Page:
A film essayist I very much admire, Rod Heath, tweeted this recently after he had finished watching DEADWOOD. While satisfied and entertained, he felt the need to communicate a deeper frustration with the state of television:
“These shows mistake being busy for complex, and mannerism for style.”
None of this was meant to cast a shadow over the critical and viewer success of DEADWOOD, merely that the laudits surrounding it and many other shows often mistake complicated for complex. It’s been a personal gripe of mine for years.
Continue reading “Treadmill Television: Running in Place”
It’s been years since I watched GRAND HOTEL, the movie based on the play based on the book that was so successful its narrative structure came to bear its name. That structure, multiple stories and characters, some intertwining, others not, became known as the “Grand Hotel Theme.” It is also notable as the only movie to win Best Picture without receiving a single nomination in any other category, which is somewhat insane considering the talent involved. Granted, there weren’t a lot of competitive categories at the 5th Academy Awards but they had acting, directing, writing, cinematography, and art direction categories, all of which GRAND HOTEL had a shot at winning. Particular the art direction by Cedric Gibbons and the cinematography by William Daniels.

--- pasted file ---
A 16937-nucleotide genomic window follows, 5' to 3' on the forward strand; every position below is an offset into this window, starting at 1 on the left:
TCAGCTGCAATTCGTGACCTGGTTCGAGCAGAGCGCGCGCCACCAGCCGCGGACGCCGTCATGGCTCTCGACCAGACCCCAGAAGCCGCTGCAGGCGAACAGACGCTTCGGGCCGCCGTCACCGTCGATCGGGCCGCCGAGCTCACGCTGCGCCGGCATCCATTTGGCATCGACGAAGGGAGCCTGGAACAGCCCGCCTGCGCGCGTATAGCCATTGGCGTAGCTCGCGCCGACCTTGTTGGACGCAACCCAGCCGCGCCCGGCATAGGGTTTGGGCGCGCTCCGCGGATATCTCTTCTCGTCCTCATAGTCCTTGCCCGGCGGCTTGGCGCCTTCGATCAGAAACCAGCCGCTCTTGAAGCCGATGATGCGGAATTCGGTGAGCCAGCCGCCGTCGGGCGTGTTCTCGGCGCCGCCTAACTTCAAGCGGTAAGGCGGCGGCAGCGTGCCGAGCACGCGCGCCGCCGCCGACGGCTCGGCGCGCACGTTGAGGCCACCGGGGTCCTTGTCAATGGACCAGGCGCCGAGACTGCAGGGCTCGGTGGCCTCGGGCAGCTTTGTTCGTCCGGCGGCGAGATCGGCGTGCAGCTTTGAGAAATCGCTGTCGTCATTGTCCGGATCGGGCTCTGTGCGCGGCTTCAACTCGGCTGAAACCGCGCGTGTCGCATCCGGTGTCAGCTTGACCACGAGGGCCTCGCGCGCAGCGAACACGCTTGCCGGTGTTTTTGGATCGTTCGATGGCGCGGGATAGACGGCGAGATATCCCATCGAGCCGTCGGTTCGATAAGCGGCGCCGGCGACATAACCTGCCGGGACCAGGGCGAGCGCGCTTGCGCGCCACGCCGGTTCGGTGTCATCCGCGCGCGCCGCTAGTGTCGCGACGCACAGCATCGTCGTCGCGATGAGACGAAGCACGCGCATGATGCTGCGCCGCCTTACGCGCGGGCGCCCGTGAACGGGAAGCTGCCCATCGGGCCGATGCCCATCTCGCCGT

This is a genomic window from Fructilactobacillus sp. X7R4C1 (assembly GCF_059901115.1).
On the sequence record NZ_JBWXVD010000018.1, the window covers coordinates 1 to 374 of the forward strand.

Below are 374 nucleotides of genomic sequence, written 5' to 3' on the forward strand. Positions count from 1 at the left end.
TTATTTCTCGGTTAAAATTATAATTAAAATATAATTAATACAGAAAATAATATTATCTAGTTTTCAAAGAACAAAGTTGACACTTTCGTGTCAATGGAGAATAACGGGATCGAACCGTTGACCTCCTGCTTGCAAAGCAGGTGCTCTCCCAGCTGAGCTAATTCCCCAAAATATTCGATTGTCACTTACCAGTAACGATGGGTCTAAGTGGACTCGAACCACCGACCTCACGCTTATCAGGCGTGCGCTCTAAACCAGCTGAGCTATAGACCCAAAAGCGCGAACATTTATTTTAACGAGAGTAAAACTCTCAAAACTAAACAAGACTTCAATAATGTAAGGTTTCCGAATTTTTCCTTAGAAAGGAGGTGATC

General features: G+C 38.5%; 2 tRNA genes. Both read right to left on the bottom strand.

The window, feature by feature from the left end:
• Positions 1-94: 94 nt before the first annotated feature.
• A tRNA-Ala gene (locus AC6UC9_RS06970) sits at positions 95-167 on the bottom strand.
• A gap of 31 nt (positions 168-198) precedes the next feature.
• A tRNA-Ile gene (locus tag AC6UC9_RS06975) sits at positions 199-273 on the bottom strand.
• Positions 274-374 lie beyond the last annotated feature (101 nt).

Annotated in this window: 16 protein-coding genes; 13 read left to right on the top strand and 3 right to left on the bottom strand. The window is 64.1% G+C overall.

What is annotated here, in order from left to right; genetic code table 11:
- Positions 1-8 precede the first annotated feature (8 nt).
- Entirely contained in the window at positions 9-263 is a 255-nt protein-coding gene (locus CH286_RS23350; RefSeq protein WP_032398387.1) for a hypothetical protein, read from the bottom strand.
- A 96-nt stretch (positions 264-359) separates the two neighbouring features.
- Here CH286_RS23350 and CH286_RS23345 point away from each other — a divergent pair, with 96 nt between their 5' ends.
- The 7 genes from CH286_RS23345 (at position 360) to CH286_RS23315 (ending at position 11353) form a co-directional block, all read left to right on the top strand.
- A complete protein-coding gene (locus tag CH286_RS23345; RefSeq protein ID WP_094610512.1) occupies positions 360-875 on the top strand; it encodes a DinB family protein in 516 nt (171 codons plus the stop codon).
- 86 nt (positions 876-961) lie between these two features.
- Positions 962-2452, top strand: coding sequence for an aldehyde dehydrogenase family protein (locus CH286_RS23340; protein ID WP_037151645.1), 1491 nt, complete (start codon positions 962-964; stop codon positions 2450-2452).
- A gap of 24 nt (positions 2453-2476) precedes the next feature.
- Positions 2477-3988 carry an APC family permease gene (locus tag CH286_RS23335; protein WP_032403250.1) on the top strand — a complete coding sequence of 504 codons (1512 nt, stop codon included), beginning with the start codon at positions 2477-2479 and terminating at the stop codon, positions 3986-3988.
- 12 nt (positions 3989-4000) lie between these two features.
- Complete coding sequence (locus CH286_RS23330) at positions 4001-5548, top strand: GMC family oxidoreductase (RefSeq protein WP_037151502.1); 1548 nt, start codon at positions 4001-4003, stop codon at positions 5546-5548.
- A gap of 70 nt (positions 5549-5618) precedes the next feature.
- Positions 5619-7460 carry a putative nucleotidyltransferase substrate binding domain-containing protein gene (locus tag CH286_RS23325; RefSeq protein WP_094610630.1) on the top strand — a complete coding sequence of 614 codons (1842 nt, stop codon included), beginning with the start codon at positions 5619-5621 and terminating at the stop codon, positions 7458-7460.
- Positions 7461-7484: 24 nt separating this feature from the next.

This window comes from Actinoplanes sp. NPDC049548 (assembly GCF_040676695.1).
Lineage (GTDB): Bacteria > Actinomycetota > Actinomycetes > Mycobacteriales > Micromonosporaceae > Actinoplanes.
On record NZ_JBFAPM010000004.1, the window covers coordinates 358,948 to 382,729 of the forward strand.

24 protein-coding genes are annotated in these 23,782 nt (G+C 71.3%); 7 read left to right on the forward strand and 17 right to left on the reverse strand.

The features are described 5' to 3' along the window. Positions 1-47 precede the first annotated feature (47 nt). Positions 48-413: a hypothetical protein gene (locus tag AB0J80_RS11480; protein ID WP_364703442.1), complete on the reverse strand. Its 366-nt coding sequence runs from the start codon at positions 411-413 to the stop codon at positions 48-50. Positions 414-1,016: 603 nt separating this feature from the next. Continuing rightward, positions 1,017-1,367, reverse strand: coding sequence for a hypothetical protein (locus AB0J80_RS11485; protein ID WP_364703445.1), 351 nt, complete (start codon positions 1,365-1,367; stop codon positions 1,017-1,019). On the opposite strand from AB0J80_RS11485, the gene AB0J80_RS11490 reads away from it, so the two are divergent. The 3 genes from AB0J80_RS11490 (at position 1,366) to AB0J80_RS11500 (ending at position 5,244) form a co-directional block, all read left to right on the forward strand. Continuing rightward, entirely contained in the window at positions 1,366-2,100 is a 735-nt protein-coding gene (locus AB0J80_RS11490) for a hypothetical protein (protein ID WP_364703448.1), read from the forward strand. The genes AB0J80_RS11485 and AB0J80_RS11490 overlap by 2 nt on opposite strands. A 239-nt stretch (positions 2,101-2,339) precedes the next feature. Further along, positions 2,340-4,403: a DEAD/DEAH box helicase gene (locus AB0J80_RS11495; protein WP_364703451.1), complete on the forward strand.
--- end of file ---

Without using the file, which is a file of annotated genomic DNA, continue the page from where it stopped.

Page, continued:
Continue reading “GRAND HOTEL: It Actually Is Kind of Grand”
This piece originally posted at Filmstruck
Captain Al Chester (Terence Kilburn) grabs a glass of water and asks Major Jeff Cummings (Marshall Thompson), “You ever think of trying sleep instead of Benzedrine?” Popping pills freely to keep alert, Major Cummings is investigating the mysterious death of a local man, Jack Griselle, found dead in the woods near his farm. The two military men work at an air force base in Winthrop, Manitoba, Canada. The base uses atomic energy to boost its radar so they can spy on the Russians. But the mysterious death bothers them and the local authorities refuse to allow the U.S. military to conduct an autopsy. The year is 1958 and if you haven’t already guessed that the base’s atomic energy is going to play a big part in all of this, you’re not very familiar with 1950s sci-fi. And if you’re not, welcome to FIEND WITHOUT A FACE (’58), not only one of the best B movies ever made, but a great primer for anyone looking to enter the world of low-budget 1950s sci-fi horror.
Continue reading “FIEND WITHOUT A FACE (’58)”